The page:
Foreign money pouring into Congressional redistricting battles?
No problem. 
The Federal Election Commission (FEC) has determined that foreign contributors may fund any referendum campaigns in the U.S., opening the door (further) to foreign expenditure on high-profile policy matters.
News outlet Axios reported the story first on Tuesday. 
Foreign nationals are still barred from giving to political campaigns or groups in the United States. 
Among the alarm bells set off by the ruling is that foreigners will now be able to shift the needle on redistricting, which is frequently contentious and consequential.
Although the FEC’s decision didn’t explicitly address that issue, it appeared to open the door to it, and the matter will almost certainly be fought in future disputes before the commission.
“Are we, as U.S. citizens, really OK with letting foreign money go directly to state lawmaking via citizen initiative campaigns?” said David Brooks of Montana Trout Unlimited, one of the complainants in the case that led to the FEC ruling.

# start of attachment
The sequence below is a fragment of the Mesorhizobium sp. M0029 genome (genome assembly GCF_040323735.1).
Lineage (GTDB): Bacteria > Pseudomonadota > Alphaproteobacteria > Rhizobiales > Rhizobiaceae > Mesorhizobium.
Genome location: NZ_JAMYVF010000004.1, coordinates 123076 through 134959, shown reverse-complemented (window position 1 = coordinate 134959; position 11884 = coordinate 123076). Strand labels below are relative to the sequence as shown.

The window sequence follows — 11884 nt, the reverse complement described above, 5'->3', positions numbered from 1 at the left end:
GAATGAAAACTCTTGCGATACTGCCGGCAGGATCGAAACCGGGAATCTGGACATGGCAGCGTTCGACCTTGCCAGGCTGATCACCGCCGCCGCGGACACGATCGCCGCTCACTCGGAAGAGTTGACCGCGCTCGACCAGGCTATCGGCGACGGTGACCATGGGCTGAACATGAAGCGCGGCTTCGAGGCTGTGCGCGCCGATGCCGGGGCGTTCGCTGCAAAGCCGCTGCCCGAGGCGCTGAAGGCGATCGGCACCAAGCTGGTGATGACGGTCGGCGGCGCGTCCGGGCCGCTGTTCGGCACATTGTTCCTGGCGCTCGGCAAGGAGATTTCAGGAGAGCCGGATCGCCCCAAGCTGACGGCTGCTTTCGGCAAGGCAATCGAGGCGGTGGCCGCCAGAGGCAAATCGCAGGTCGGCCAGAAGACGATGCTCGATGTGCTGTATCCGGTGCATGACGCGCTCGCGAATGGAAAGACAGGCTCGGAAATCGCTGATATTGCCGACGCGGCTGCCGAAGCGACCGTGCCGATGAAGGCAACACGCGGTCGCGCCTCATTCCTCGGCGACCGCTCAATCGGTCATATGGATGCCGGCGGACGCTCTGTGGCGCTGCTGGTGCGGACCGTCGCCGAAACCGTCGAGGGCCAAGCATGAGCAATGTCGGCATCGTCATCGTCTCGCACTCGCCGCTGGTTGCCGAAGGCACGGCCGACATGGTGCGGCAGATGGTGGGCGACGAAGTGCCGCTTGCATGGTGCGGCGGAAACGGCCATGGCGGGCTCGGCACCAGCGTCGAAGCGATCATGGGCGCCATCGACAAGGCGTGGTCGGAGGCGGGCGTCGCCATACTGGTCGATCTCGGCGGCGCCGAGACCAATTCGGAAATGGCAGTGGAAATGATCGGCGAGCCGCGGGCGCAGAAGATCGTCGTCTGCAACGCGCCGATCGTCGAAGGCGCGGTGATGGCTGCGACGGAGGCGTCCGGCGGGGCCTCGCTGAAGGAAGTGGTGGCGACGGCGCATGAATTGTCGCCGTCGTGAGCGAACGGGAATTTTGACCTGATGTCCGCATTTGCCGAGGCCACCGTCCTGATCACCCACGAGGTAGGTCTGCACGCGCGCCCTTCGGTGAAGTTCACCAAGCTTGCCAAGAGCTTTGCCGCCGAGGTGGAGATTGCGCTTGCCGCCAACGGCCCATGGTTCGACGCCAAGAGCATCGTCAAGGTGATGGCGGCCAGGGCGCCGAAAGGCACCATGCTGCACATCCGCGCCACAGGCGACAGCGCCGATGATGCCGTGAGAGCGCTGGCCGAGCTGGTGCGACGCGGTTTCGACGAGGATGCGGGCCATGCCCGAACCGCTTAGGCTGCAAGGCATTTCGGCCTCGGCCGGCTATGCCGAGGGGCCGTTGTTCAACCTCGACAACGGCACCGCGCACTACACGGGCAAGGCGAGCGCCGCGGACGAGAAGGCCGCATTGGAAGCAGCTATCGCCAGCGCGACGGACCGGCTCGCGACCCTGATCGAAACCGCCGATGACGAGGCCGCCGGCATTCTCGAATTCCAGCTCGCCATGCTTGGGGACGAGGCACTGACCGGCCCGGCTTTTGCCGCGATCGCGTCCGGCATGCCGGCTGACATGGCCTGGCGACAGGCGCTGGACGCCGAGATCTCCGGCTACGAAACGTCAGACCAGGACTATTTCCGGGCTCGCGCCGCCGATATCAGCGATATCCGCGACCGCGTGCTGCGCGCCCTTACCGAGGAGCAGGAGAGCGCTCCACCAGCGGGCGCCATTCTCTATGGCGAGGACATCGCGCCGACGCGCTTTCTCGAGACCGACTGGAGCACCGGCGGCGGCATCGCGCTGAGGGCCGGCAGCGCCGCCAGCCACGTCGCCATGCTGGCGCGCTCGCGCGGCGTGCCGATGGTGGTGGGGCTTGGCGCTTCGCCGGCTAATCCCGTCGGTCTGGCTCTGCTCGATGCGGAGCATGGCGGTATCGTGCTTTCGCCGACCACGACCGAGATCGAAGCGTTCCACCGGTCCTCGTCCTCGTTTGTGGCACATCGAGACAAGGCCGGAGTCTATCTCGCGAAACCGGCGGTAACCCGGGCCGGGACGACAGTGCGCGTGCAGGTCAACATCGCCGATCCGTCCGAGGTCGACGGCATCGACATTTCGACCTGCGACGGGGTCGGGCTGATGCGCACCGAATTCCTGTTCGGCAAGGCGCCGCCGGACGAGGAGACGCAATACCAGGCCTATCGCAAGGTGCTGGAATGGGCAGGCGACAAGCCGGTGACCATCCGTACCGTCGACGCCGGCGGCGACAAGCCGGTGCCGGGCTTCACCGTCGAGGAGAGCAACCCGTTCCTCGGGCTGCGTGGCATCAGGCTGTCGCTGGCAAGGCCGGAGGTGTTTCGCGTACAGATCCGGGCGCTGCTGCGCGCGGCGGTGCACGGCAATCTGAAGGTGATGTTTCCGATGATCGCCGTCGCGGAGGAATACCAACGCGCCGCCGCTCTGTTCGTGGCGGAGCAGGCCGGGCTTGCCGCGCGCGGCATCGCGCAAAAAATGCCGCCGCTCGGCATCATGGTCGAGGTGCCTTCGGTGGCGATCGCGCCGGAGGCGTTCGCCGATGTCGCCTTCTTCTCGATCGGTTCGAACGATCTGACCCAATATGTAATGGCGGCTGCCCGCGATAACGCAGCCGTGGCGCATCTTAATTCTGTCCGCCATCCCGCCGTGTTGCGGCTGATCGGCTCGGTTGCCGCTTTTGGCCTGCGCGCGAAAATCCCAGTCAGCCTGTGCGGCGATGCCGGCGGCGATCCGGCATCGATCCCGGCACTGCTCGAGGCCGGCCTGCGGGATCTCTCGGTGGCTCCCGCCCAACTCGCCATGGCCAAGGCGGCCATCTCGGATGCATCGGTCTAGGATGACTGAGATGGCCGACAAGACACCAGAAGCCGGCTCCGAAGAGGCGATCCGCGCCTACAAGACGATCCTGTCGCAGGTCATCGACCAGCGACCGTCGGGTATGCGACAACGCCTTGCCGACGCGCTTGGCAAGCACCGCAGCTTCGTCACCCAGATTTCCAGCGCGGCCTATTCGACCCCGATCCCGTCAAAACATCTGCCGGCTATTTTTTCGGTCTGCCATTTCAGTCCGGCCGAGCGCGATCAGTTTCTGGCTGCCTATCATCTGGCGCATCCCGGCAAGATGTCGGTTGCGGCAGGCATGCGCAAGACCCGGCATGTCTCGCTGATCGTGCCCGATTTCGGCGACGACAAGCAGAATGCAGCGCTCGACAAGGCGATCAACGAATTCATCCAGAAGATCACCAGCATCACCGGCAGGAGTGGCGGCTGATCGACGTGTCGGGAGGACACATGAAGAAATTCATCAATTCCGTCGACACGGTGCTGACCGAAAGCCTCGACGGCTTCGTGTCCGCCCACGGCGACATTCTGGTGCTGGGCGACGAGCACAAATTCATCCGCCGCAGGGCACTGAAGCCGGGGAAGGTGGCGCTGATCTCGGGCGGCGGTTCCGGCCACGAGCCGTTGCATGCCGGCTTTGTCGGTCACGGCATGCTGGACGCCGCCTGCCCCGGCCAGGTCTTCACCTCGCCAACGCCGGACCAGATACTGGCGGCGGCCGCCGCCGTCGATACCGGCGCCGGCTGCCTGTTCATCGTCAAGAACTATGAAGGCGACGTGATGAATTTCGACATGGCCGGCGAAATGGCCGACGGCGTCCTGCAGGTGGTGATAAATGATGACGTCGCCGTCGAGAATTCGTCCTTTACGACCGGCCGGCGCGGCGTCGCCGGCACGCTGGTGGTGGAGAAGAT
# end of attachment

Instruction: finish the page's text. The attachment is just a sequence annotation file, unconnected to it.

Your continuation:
According to Axios, the ruling only applies to federal law.
Currently, seven states expressly prohibit financial influence of the kind that the FEC ruling now allows on a federal level.
Maine Democrat Governor Janet Mills, recently rejected legislation banning foreign ballot measure funding in Maine, which was proposed to prevent a Canadian-owned power firm from financially influencing a ballot initiative regarding additional energy transmission lines.

Skip to content